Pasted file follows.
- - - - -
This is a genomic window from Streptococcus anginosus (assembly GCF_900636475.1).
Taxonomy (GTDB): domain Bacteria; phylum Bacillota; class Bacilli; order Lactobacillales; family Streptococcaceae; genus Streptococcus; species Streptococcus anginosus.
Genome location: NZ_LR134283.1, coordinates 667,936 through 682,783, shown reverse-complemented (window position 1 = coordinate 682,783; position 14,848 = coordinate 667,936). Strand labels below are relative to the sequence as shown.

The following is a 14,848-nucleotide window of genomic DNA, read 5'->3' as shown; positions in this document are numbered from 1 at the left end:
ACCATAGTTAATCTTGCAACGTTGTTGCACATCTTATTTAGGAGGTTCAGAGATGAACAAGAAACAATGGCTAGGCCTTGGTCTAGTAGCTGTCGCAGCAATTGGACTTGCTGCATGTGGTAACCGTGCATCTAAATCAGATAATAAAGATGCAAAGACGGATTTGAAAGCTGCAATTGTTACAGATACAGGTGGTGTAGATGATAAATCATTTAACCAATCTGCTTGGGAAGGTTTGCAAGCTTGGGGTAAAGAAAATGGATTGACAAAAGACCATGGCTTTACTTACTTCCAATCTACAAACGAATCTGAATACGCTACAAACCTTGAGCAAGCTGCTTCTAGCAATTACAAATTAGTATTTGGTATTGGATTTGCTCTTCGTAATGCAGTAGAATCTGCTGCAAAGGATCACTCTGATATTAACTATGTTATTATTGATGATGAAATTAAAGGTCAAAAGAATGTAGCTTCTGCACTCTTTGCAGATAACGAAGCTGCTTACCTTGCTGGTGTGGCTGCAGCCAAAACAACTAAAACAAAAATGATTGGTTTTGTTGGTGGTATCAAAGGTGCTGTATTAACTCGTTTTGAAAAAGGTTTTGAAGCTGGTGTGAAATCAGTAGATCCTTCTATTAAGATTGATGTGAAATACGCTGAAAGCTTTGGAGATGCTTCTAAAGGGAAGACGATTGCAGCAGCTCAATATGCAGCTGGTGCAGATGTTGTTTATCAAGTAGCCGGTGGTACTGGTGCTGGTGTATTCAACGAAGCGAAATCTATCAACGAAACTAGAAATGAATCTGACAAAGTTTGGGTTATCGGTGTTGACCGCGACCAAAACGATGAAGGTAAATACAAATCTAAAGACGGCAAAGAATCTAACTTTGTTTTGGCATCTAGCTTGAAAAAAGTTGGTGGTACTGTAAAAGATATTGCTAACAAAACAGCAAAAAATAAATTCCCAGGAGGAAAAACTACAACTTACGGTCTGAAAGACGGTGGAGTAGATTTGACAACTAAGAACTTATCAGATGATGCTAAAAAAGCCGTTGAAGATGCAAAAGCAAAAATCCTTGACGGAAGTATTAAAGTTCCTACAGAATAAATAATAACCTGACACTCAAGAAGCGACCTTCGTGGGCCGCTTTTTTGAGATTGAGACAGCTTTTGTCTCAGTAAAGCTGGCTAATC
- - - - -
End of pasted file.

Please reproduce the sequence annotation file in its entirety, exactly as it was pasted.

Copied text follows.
This is a genomic window from Streptococcus anginosus (assembly GCF_900636475.1).
Taxonomy (GTDB): domain Bacteria; phylum Bacillota; class Bacilli; order Lactobacillales; family Streptococcaceae; genus Streptococcus; species Streptococcus anginosus.
Genome location: NZ_LR134283.1, coordinates 667,936 through 682,783, shown reverse-complemented (window position 1 = coordinate 682,783; position 14,848 = coordinate 667,936). Strand labels below are relative to the sequence as shown.

The following is a 14,848-nucleotide window of genomic DNA, read 5'->3' as shown; positions in this document are numbered from 1 at the left end:
ACCATAGTTAATCTTGCAACGTTGTTGCACATCTTATTTAGGAGGTTCAGAGATGAACAAGAAACAATGGCTAGGCCTTGGTCTAGTAGCTGTCGCAGCAATTGGACTTGCTGCATGTGGTAACCGTGCATCTAAATCAGATAATAAAGATGCAAAGACGGATTTGAAAGCTGCAATTGTTACAGATACAGGTGGTGTAGATGATAAATCATTTAACCAATCTGCTTGGGAAGGTTTGCAAGCTTGGGGTAAAGAAAATGGATTGACAAAAGACCATGGCTTTACTTACTTCCAATCTACAAACGAATCTGAATACGCTACAAACCTTGAGCAAGCTGCTTCTAGCAATTACAAATTAGTATTTGGTATTGGATTTGCTCTTCGTAATGCAGTAGAATCTGCTGCAAAGGATCACTCTGATATTAACTATGTTATTATTGATGATGAAATTAAAGGTCAAAAGAATGTAGCTTCTGCACTCTTTGCAGATAACGAAGCTGCTTACCTTGCTGGTGTGGCTGCAGCCAAAACAACTAAAACAAAAATGATTGGTTTTGTTGGTGGTATCAAAGGTGCTGTATTAACTCGTTTTGAAAAAGGTTTTGAAGCTGGTGTGAAATCAGTAGATCCTTCTATTAAGATTGATGTGAAATACGCTGAAAGCTTTGGAGATGCTTCTAAAGGGAAGACGATTGCAGCAGCTCAATATGCAGCTGGTGCAGATGTTGTTTATCAAGTAGCCGGTGGTACTGGTGCTGGTGTATTCAACGAAGCGAAATCTATCAACGAAACTAGAAATGAATCTGACAAAGTTTGGGTTATCGGTGTTGACCGCGACCAAAACGATGAAGGTAAATACAAATCTAAAGACGGCAAAGAATCTAACTTTGTTTTGGCATCTAGCTTGAAAAAAGTTGGTGGTACTGTAAAAGATATTGCTAACAAAACAGCAAAAAATAAATTCCCAGGAGGAAAAACTACAACTTACGGTCTGAAAGACGGTGGAGTAGATTTGACAACTAAGAACTTATCAGATGATGCTAAAAAAGCCGTTGAAGATGCAAAAGCAAAAATCCTTGACGGAAGTATTAAAGTTCCTACAGAATAAATAATAACCTGACACTCAAGAAGCGACCTTCGTGGGCCGCTTTTTTGAGATTGAGACAGCTTTTGTCTCAGTAAAGCTGGCTAATC